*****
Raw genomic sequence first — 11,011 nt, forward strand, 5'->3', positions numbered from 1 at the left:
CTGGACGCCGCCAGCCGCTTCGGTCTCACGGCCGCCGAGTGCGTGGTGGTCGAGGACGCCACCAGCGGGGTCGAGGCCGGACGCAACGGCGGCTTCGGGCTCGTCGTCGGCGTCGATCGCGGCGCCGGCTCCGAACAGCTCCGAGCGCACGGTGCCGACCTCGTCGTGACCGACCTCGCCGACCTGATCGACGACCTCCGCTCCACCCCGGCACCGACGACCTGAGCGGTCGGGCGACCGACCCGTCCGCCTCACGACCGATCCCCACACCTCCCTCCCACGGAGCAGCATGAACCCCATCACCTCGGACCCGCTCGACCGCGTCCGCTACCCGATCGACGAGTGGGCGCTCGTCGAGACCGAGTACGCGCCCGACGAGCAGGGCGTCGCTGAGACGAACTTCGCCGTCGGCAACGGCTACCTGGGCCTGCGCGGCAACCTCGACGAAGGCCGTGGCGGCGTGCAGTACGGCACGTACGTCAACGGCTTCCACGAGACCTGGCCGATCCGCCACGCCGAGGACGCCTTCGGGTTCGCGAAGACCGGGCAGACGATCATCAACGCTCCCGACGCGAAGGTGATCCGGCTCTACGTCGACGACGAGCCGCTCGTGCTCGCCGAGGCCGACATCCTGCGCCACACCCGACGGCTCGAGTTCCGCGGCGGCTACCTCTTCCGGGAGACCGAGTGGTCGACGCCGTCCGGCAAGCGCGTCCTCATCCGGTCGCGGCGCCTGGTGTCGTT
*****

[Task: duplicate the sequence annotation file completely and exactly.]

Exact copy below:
Raw genomic sequence first — 11,011 nt, forward strand, 5'->3', positions numbered from 1 at the left:
CTGGACGCCGCCAGCCGCTTCGGTCTCACGGCCGCCGAGTGCGTGGTGGTCGAGGACGCCACCAGCGGGGTCGAGGCCGGACGCAACGGCGGCTTCGGGCTCGTCGTCGGCGTCGATCGCGGCGCCGGCTCCGAACAGCTCCGAGCGCACGGTGCCGACCTCGTCGTGACCGACCTCGCCGACCTGATCGACGACCTCCGCTCCACCCCGGCACCGACGACCTGAGCGGTCGGGCGACCGACCCGTCCGCCTCACGACCGATCCCCACACCTCCCTCCCACGGAGCAGCATGAACCCCATCACCTCGGACCCGCTCGACCGCGTCCGCTACCCGATCGACGAGTGGGCGCTCGTCGAGACCGAGTACGCGCCCGACGAGCAGGGCGTCGCTGAGACGAACTTCGCCGTCGGCAACGGCTACCTGGGCCTGCGCGGCAACCTCGACGAAGGCCGTGGCGGCGTGCAGTACGGCACGTACGTCAACGGCTTCCACGAGACCTGGCCGATCCGCCACGCCGAGGACGCCTTCGGGTTCGCGAAGACCGGGCAGACGATCATCAACGCTCCCGACGCGAAGGTGATCCGGCTCTACGTCGACGACGAGCCGCTCGTGCTCGCCGAGGCCGACATCCTGCGCCACACCCGACGGCTCGAGTTCCGCGGCGGCTACCTCTTCCGGGAGACCGAGTGGTCGACGCCGTCCGGCAAGCGCGTCCTCATCCGGTCGCGGCGCCTGGTGTCGTT